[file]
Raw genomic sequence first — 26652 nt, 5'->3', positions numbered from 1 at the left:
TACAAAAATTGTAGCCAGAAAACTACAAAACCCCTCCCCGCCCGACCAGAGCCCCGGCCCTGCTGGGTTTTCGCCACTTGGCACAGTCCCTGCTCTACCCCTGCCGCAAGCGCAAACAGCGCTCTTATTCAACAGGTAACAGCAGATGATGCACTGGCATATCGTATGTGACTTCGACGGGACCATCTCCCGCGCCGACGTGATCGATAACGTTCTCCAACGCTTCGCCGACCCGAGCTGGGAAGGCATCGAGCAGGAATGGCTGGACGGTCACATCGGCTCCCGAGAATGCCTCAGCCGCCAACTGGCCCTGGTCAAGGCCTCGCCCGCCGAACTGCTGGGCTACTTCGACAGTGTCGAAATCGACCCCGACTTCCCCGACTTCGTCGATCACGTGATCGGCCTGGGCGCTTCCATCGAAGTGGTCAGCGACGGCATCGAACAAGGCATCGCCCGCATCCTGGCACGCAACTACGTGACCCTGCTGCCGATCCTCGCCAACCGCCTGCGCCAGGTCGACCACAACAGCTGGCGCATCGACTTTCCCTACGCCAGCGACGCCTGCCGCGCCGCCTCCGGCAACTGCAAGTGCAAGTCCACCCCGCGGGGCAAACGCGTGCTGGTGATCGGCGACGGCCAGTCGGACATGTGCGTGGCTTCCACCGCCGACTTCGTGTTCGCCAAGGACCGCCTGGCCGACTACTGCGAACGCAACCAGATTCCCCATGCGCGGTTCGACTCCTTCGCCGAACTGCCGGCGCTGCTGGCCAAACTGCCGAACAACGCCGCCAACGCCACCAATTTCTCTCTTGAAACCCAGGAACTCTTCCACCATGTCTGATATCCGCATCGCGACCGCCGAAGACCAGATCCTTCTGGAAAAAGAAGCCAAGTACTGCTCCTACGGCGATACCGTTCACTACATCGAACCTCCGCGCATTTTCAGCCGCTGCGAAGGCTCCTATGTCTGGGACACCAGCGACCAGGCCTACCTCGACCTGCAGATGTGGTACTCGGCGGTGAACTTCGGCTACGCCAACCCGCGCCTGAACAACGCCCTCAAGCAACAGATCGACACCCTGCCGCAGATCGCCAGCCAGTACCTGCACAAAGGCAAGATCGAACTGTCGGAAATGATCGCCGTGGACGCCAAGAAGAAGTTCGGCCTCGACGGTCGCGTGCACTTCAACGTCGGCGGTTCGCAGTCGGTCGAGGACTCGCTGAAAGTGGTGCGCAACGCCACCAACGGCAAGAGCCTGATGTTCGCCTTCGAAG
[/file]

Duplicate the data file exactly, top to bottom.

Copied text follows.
Raw genomic sequence first — 26652 nt, 5'->3', positions numbered from 1 at the left:
TACAAAAATTGTAGCCAGAAAACTACAAAACCCCTCCCCGCCCGACCAGAGCCCCGGCCCTGCTGGGTTTTCGCCACTTGGCACAGTCCCTGCTCTACCCCTGCCGCAAGCGCAAACAGCGCTCTTATTCAACAGGTAACAGCAGATGATGCACTGGCATATCGTATGTGACTTCGACGGGACCATCTCCCGCGCCGACGTGATCGATAACGTTCTCCAACGCTTCGCCGACCCGAGCTGGGAAGGCATCGAGCAGGAATGGCTGGACGGTCACATCGGCTCCCGAGAATGCCTCAGCCGCCAACTGGCCCTGGTCAAGGCCTCGCCCGCCGAACTGCTGGGCTACTTCGACAGTGTCGAAATCGACCCCGACTTCCCCGACTTCGTCGATCACGTGATCGGCCTGGGCGCTTCCATCGAAGTGGTCAGCGACGGCATCGAACAAGGCATCGCCCGCATCCTGGCACGCAACTACGTGACCCTGCTGCCGATCCTCGCCAACCGCCTGCGCCAGGTCGACCACAACAGCTGGCGCATCGACTTTCCCTACGCCAGCGACGCCTGCCGCGCCGCCTCCGGCAACTGCAAGTGCAAGTCCACCCCGCGGGGCAAACGCGTGCTGGTGATCGGCGACGGCCAGTCGGACATGTGCGTGGCTTCCACCGCCGACTTCGTGTTCGCCAAGGACCGCCTGGCCGACTACTGCGAACGCAACCAGATTCCCCATGCGCGGTTCGACTCCTTCGCCGAACTGCCGGCGCTGCTGGCCAAACTGCCGAACAACGCCGCCAACGCCACCAATTTCTCTCTTGAAACCCAGGAACTCTTCCACCATGTCTGATATCCGCATCGCGACCGCCGAAGACCAGATCCTTCTGGAAAAAGAAGCCAAGTACTGCTCCTACGGCGATACCGTTCACTACATCGAACCTCCGCGCATTTTCAGCCGCTGCGAAGGCTCCTATGTCTGGGACACCAGCGACCAGGCCTACCTCGACCTGCAGATGTGGTACTCGGCGGTGAACTTCGGCTACGCCAACCCGCGCCTGAACAACGCCCTCAAGCAACAGATCGACACCCTGCCGCAGATCGCCAGCCAGTACCTGCACAAAGGCAAGATCGAACTGTCGGAAATGATCGCCGTGGACGCCAAGAAGAAGTTCGGCCTCGACGGTCGCGTGCACTTCAACGTCGGCGGTTCGCAGTCGGTCGAGGACTCGCTGAAAGTGGTGCGCAACGCCACCAACGGCAAGAGCCTGATGTTCGCCTTCGAAG